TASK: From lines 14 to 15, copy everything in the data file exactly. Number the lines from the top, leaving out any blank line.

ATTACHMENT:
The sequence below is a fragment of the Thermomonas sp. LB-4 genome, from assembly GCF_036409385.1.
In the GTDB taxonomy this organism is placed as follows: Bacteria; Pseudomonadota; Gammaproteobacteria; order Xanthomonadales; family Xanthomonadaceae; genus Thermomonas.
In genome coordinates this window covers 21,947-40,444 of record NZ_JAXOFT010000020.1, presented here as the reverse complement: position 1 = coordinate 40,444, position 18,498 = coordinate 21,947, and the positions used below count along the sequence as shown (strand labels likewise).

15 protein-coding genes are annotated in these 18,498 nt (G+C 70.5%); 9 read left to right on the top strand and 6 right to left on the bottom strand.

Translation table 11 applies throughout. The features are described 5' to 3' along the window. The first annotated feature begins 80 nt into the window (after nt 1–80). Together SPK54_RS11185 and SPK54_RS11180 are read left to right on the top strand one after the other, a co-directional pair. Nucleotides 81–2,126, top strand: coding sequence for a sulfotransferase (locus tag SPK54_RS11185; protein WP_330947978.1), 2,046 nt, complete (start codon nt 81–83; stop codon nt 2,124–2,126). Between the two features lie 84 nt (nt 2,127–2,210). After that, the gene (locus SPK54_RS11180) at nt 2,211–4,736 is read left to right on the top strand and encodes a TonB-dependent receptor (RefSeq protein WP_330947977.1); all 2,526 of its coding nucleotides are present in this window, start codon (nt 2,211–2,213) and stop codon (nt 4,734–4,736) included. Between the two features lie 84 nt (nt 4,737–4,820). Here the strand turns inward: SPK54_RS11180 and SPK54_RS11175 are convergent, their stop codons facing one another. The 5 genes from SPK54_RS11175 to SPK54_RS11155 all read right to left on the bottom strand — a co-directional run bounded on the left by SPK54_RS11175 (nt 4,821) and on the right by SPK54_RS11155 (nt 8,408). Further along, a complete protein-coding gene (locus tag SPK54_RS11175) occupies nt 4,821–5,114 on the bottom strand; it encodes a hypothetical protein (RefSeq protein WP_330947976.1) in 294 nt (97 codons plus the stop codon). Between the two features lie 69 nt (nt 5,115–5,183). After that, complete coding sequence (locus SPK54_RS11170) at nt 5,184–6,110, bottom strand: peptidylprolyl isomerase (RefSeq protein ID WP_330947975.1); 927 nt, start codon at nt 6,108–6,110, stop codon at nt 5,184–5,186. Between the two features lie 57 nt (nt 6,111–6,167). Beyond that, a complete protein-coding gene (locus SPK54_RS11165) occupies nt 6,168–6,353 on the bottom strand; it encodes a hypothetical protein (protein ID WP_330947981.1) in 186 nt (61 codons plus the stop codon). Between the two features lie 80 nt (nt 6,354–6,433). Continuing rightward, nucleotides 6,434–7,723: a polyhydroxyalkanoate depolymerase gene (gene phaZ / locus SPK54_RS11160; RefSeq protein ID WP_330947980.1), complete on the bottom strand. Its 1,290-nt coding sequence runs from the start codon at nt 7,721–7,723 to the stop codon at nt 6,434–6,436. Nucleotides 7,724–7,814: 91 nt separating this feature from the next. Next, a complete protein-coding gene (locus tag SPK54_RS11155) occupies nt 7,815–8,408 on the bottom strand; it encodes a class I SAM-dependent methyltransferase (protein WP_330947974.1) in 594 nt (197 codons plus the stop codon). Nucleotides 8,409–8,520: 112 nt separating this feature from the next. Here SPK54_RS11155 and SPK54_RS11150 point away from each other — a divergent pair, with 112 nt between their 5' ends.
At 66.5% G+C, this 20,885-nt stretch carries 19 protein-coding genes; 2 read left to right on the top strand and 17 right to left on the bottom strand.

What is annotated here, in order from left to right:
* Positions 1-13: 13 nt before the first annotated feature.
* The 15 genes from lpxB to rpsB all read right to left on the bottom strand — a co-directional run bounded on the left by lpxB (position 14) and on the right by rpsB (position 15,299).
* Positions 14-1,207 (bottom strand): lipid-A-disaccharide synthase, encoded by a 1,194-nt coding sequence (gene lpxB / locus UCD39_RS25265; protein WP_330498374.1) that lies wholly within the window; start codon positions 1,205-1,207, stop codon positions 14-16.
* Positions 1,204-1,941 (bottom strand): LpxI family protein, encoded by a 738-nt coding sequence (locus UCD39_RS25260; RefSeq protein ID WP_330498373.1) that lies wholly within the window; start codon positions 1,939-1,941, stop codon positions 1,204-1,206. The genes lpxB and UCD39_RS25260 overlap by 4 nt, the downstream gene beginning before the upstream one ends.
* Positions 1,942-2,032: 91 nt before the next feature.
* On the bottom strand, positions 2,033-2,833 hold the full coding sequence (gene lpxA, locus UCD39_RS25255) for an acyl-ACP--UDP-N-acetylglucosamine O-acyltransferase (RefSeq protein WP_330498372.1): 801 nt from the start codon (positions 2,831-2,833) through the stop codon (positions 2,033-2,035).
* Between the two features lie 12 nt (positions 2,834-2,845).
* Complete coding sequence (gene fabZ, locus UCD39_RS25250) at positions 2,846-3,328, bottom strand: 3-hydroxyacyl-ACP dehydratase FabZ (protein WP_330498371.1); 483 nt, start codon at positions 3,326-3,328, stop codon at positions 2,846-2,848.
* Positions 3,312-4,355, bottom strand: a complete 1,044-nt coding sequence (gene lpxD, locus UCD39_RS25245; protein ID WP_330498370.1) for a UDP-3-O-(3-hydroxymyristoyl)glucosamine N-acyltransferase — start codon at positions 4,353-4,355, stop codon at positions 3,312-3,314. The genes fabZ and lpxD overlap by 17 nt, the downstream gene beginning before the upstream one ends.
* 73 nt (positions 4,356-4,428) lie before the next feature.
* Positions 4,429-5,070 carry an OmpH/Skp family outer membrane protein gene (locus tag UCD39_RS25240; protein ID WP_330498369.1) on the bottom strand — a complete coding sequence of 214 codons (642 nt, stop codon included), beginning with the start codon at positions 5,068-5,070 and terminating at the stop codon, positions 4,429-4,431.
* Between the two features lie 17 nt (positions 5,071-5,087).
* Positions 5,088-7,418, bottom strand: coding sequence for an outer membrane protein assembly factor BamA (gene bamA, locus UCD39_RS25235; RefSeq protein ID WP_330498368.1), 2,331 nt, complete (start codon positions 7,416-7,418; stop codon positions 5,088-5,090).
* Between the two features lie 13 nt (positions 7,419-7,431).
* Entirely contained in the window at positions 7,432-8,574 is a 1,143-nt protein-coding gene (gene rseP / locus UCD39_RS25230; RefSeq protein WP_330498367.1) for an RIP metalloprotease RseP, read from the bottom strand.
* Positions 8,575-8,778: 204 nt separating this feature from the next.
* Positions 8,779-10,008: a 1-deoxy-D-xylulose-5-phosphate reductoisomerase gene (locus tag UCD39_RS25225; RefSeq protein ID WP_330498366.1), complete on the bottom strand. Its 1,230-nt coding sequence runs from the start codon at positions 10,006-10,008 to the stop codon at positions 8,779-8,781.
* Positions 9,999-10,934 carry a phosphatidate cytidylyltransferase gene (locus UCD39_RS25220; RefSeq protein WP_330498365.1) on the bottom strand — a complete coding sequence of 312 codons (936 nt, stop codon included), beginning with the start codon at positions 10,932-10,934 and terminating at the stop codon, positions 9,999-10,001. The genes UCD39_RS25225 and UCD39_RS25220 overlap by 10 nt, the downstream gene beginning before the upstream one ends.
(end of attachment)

* Between the two features lie 12 nt (positions 2,834-2,845).
* Complete coding sequence (gene fabZ, locus UCD39_RS25250) at positions 2,846-3,328, bottom strand: 3-hydroxyacyl-ACP dehydratase FabZ (protein WP_330498371.1); 483 nt, start codon at positions 3,326-3,328, stop codon at positions 2,846-2,848.